Photoessay: Fukuoka without people

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What is a city without its people? What if a person from several thousand years ago were simply transported into the present day and dropped in any moderately-sized metropolis without any explanation – especially on a Sunday, when only a few brave souls are to be seen wandering the streets, purposefully running the gauntlet or perhaps acting as keepers of the strange world? Nature appears to have taken over in places, though the square rocks remain. Even the animals mostly avoid the place. Strange movable objects line every path. Did something bad happen here? Would they view the cities as strange landscapes? Or recognize them as artificial constructs? Perhaps they would wonder why anybody would leave nature to be all squashed together in square rectangular blocks…or maybe they wouldn’t even view the blocks as fit for human dwelling. To question, to wonder, to dream, to adapt, and go forth out to explore out of curiosity even if it makes us feel a little bit scared. That is what makes us human.

Or, perhaps, I just scared the Fukuokans off with the mighty clap of my Hasselblad mirror 😛 MT

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Images and content copyright Ming Thein | 2012 onwards. All rights reserved


  1. … lovely B&W work, particularly the deserted level crossing, the black bird on stone fence, and the two pushbikes in front of the horizontal louvered blind …

  2. chris au says:

    Looks like lithographs.

  3. if your Hasselblad mirror is too loud, perhaps the other Hasselblad mirrorless is better…it is “loud” in its own way

  4. I saw some pretty awesome pictures of Dubai highways where very long daytime exposures (and possibly some skilled photoshopping 😉 made all of the cars disappear. Quite surreal.

    • Lots of grad NDs, small apertures and a tripod – I admit, I didn’t have either of those – all of these were handheld.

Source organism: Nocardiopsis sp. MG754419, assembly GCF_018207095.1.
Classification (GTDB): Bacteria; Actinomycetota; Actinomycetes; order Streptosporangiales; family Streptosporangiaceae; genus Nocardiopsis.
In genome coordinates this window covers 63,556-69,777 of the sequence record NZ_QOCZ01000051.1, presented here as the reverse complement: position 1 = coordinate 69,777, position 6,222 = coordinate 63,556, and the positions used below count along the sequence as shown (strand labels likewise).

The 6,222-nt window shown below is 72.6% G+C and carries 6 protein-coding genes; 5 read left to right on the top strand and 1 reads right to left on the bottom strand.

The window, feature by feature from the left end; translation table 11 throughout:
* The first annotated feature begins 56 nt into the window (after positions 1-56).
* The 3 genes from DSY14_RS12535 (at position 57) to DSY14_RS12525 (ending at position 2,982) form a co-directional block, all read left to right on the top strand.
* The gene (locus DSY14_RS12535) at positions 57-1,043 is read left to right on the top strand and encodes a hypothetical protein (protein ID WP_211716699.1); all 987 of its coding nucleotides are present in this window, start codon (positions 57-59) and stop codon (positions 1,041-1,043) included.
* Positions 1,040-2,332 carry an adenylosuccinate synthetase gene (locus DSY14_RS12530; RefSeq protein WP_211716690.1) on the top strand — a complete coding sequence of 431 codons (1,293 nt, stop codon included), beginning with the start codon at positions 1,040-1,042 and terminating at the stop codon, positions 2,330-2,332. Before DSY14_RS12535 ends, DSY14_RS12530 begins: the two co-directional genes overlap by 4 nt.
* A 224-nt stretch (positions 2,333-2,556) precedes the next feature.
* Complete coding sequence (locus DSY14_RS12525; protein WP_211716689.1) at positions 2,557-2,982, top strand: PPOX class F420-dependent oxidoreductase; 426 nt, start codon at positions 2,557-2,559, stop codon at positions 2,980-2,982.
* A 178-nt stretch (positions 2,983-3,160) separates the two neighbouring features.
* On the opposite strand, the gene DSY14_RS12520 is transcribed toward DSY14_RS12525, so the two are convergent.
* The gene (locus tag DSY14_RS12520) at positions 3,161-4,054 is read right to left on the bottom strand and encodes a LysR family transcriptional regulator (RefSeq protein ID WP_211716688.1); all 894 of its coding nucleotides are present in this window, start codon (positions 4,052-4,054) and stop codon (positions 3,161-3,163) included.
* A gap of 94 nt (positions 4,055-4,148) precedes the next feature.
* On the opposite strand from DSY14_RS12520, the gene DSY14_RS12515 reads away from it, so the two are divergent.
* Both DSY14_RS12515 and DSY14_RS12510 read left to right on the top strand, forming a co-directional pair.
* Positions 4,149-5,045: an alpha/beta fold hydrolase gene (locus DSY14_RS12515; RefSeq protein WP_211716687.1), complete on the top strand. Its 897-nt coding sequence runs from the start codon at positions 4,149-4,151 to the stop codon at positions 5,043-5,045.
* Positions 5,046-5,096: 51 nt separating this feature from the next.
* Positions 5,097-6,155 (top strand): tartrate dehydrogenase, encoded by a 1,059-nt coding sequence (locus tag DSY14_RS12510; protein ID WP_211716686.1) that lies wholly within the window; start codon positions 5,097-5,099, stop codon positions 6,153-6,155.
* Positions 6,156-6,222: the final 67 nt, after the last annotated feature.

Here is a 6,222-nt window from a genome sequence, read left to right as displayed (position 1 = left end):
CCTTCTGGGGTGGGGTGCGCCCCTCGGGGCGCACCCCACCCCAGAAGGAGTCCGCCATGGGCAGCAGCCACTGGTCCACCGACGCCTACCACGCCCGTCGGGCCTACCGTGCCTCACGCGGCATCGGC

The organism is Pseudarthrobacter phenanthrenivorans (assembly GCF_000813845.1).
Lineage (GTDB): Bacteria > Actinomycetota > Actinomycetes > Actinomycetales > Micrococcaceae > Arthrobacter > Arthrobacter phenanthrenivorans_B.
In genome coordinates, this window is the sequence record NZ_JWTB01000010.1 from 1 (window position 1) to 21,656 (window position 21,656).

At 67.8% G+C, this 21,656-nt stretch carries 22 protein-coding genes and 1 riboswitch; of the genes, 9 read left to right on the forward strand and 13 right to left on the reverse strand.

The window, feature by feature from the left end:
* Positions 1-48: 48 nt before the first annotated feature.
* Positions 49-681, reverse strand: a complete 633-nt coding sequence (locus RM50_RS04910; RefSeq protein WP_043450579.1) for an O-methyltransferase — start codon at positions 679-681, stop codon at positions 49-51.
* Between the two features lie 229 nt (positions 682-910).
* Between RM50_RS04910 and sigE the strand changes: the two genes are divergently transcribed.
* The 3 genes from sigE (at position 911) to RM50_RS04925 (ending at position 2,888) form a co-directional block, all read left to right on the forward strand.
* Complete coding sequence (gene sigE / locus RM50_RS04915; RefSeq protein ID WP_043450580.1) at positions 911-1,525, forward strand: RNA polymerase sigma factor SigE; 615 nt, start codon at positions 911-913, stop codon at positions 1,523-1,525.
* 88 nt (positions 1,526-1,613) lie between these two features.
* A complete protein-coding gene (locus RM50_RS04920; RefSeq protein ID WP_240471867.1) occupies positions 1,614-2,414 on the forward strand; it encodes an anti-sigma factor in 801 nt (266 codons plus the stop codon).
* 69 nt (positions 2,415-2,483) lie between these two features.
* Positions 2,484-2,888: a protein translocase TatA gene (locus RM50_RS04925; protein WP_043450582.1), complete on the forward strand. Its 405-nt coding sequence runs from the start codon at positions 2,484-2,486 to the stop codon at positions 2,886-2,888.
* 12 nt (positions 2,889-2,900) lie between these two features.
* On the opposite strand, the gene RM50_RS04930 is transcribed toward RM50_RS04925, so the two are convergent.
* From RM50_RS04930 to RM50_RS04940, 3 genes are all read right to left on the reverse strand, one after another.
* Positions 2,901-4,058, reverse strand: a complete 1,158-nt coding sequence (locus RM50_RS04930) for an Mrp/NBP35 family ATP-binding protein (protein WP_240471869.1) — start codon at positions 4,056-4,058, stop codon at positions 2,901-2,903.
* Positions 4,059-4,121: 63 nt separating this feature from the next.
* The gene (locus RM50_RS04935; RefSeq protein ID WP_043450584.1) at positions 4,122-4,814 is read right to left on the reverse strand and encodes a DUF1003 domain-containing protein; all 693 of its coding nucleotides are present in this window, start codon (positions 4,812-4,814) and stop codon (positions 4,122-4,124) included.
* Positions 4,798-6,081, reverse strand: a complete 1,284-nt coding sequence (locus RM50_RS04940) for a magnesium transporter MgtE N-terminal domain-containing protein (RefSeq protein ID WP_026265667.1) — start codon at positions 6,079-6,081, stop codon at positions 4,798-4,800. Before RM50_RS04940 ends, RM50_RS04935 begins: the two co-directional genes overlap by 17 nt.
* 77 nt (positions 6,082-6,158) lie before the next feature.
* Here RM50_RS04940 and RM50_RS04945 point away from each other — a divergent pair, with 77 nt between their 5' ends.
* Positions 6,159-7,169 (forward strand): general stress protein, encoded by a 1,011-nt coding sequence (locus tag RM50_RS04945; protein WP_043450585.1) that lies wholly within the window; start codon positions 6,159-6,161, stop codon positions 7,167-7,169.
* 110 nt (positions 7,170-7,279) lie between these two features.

• Compact camera and sunglasses: all the ND filter you’ll ever need (not sure how a pair of Ray Bans would fare in a DxO test, mind…).

        • I actually did that in Grand Central for one of the shots with the Coolpix A because I wanted to drag motion of the people…

          • Yes, I’m guilty of that too! Works well enough after a bit of PP. We’re spoiled by the quality of today’s optics, really.

  5. I kind of prefer the series than a picture as when put all together I see the items which to me (as a foreigners are prominent/famous from the Japanese culture. I wonder what would be the Fukuokans perspective on the series.
    I am also curious, on how to convey the message of the series when printing, does a short book give a better perspective by binding the images together, or would separate posters would give more potential to each image while making more difficult to the audience to link them together? It’s just a naïve question.
    I like these kind of moments where one can feel cast away and yet in the middle of everything. Without going to remote/dangerous places, usually the morning following heavy celebration (like New Year) often gives this kind of feelings to me.

    • There’s this odd sensation of detached abandonment when looking at them. Yet, that’s what I experienced on the day – the place really felt quite dead. I think posters would be more immersive, but a book would enforce a sequence/ order: it really depends what the end goal is. I think the poster approach for this set would work better as there really is no sequence to this, but immersion would strengthen the feeling of loneliness.

  6. Hello Ming, I am also passionate user of Hasselblad and D800E (I also have a M6TTL, but I prefer the MF with the film). What kind of film you use for the black and white?